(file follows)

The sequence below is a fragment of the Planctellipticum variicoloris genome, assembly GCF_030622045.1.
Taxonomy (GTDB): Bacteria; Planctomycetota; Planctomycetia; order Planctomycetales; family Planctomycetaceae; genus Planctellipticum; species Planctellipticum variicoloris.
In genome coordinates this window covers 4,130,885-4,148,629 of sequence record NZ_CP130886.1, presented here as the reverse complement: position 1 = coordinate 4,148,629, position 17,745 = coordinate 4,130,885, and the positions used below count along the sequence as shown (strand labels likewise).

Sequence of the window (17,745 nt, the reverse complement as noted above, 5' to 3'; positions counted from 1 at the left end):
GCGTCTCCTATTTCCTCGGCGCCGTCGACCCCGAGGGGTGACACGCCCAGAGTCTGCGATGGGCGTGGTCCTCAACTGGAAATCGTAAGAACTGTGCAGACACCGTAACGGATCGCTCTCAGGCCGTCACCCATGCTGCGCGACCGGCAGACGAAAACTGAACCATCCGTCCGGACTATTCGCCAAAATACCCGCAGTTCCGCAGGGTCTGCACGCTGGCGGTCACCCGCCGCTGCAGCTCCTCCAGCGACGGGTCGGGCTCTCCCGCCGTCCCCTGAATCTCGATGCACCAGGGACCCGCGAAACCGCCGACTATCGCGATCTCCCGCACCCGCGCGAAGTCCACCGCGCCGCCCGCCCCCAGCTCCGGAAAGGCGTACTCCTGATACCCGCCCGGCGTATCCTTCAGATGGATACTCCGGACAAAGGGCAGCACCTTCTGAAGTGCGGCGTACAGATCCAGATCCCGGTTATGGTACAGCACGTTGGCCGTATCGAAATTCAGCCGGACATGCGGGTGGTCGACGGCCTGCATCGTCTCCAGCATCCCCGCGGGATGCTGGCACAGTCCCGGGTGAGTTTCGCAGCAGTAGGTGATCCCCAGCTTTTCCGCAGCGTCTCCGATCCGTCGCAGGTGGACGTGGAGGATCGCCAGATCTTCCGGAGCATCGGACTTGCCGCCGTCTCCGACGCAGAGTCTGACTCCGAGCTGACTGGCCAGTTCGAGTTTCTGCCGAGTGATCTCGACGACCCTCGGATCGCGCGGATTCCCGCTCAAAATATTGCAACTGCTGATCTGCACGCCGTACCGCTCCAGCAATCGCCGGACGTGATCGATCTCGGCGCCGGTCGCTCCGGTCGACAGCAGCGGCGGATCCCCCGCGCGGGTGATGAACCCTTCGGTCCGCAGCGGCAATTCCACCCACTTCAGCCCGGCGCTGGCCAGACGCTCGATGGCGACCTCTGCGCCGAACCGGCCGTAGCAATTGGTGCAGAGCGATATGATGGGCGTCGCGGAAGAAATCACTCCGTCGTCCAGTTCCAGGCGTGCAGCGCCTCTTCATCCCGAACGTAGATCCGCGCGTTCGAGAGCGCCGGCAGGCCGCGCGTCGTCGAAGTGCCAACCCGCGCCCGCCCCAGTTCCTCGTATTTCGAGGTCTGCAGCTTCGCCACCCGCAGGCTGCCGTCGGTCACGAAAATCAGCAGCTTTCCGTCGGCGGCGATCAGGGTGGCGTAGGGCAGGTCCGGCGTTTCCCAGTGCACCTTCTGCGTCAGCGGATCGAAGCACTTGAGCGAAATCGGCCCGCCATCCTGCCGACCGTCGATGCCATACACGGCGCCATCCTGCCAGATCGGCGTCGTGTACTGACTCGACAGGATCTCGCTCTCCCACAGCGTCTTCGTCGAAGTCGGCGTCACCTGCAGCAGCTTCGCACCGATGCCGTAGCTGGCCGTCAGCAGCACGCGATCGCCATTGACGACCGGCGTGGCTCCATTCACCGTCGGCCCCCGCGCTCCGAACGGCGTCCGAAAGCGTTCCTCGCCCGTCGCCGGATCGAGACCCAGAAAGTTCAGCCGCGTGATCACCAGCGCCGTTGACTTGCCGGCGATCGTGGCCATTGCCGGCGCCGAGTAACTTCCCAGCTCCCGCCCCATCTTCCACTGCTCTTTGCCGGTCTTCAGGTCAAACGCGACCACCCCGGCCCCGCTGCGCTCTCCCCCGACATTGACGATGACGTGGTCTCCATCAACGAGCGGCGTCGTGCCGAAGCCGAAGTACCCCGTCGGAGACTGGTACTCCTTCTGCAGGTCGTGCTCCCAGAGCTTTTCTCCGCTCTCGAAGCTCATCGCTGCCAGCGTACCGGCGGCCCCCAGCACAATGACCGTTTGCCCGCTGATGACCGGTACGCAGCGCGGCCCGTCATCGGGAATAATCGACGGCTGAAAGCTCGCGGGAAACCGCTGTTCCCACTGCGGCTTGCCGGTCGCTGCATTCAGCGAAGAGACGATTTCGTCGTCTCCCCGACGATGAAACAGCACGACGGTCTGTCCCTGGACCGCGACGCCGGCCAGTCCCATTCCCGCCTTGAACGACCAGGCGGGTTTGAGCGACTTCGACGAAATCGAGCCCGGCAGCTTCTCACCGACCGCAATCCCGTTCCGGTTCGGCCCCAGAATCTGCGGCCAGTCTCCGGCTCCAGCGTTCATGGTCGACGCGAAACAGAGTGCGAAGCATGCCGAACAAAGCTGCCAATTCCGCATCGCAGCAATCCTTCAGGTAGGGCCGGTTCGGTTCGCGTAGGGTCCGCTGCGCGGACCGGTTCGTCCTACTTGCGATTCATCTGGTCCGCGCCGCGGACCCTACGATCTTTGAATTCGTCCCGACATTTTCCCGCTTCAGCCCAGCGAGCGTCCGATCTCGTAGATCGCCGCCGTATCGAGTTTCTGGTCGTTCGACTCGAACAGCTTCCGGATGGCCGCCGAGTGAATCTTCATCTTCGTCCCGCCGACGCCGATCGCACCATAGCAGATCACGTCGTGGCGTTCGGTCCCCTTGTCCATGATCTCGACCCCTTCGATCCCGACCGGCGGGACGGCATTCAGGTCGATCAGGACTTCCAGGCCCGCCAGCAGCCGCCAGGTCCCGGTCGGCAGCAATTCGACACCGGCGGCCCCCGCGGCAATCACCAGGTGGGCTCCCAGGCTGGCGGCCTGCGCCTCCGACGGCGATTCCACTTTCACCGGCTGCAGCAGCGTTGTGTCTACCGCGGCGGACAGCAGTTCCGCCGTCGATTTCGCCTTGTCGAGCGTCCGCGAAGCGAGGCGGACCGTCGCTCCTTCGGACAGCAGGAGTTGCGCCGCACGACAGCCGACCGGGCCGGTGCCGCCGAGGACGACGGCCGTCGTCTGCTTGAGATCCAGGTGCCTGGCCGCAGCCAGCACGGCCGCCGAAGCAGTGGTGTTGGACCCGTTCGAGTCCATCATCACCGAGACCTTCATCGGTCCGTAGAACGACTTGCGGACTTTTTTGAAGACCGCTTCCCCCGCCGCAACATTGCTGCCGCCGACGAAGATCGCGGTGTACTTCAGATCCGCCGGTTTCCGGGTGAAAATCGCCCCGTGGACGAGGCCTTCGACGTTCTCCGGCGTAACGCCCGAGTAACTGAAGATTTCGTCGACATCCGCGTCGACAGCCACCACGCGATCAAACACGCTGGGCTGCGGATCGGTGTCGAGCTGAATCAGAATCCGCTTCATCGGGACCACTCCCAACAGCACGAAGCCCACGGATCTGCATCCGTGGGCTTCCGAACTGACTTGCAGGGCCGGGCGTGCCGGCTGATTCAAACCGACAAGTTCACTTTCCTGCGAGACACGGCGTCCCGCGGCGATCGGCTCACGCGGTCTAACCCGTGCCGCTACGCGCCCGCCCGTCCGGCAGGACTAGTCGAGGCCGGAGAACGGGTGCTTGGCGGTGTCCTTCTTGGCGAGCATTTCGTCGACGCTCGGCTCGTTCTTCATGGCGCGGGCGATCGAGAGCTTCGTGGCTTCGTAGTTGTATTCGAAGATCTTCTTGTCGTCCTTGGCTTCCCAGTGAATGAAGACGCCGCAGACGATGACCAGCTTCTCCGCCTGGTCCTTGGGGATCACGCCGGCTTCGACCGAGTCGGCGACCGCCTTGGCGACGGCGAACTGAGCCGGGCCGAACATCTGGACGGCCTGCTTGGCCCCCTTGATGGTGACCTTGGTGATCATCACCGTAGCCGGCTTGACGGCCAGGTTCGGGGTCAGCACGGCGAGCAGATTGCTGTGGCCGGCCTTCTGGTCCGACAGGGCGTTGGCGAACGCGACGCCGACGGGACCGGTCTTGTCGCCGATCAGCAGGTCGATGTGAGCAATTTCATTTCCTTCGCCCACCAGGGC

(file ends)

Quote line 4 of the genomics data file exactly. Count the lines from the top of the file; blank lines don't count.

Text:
Sequence of the window (17,745 nt, the reverse complement as noted above, 5' to 3'; positions counted from 1 at the left end):